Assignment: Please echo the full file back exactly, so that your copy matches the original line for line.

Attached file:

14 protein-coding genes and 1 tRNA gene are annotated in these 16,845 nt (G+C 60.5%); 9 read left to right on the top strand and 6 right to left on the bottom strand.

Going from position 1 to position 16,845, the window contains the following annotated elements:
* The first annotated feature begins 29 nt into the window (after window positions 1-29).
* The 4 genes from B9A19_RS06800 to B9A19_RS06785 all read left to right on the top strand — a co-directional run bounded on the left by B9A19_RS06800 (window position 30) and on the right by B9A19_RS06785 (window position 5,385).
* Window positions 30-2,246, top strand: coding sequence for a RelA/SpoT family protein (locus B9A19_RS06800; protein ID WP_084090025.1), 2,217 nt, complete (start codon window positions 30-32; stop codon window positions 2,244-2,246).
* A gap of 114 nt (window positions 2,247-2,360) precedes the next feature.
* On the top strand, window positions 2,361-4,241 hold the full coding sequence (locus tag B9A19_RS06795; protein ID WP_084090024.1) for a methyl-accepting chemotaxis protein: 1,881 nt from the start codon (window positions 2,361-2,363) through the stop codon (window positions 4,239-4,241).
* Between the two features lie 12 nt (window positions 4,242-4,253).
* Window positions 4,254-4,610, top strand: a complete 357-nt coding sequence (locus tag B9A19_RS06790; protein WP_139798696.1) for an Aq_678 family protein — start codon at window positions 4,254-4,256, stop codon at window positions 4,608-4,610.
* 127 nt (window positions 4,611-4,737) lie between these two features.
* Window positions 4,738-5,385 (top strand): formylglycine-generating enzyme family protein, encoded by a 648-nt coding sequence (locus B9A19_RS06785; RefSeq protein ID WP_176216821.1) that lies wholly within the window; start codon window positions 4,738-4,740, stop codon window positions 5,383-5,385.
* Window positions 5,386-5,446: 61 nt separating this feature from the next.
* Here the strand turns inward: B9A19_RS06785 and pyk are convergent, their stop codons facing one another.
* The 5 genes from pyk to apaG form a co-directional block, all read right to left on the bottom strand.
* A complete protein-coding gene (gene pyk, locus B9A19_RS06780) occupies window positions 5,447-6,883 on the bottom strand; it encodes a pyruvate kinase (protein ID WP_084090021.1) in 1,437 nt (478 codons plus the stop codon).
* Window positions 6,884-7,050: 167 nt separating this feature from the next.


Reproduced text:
14 protein-coding genes and 1 tRNA gene are annotated in these 16,845 nt (G+C 60.5%); 9 read left to right on the top strand and 6 right to left on the bottom strand.

Going from position 1 to position 16,845, the window contains the following annotated elements:
* The first annotated feature begins 29 nt into the window (after window positions 1-29).
* The 4 genes from B9A19_RS06800 to B9A19_RS06785 all read left to right on the top strand — a co-directional run bounded on the left by B9A19_RS06800 (window position 30) and on the right by B9A19_RS06785 (window position 5,385).
* Window positions 30-2,246, top strand: coding sequence for a RelA/SpoT family protein (locus B9A19_RS06800; protein ID WP_084090025.1), 2,217 nt, complete (start codon window positions 30-32; stop codon window positions 2,244-2,246).
* A gap of 114 nt (window positions 2,247-2,360) precedes the next feature.
* On the top strand, window positions 2,361-4,241 hold the full coding sequence (locus tag B9A19_RS06795; protein ID WP_084090024.1) for a methyl-accepting chemotaxis protein: 1,881 nt from the start codon (window positions 2,361-2,363) through the stop codon (window positions 4,239-4,241).
* Between the two features lie 12 nt (window positions 4,242-4,253).
* Window positions 4,254-4,610, top strand: a complete 357-nt coding sequence (locus tag B9A19_RS06790; protein WP_139798696.1) for an Aq_678 family protein — start codon at window positions 4,254-4,256, stop codon at window positions 4,608-4,610.
* 127 nt (window positions 4,611-4,737) lie between these two features.
* Window positions 4,738-5,385 (top strand): formylglycine-generating enzyme family protein, encoded by a 648-nt coding sequence (locus B9A19_RS06785; RefSeq protein ID WP_176216821.1) that lies wholly within the window; start codon window positions 4,738-4,740, stop codon window positions 5,383-5,385.
* Window positions 5,386-5,446: 61 nt separating this feature from the next.
* Here the strand turns inward: B9A19_RS06785 and pyk are convergent, their stop codons facing one another.
* The 5 genes from pyk to apaG form a co-directional block, all read right to left on the bottom strand.
* A complete protein-coding gene (gene pyk, locus B9A19_RS06780) occupies window positions 5,447-6,883 on the bottom strand; it encodes a pyruvate kinase (protein ID WP_084090021.1) in 1,437 nt (478 codons plus the stop codon).
* Window positions 6,884-7,050: 167 nt separating this feature from the next.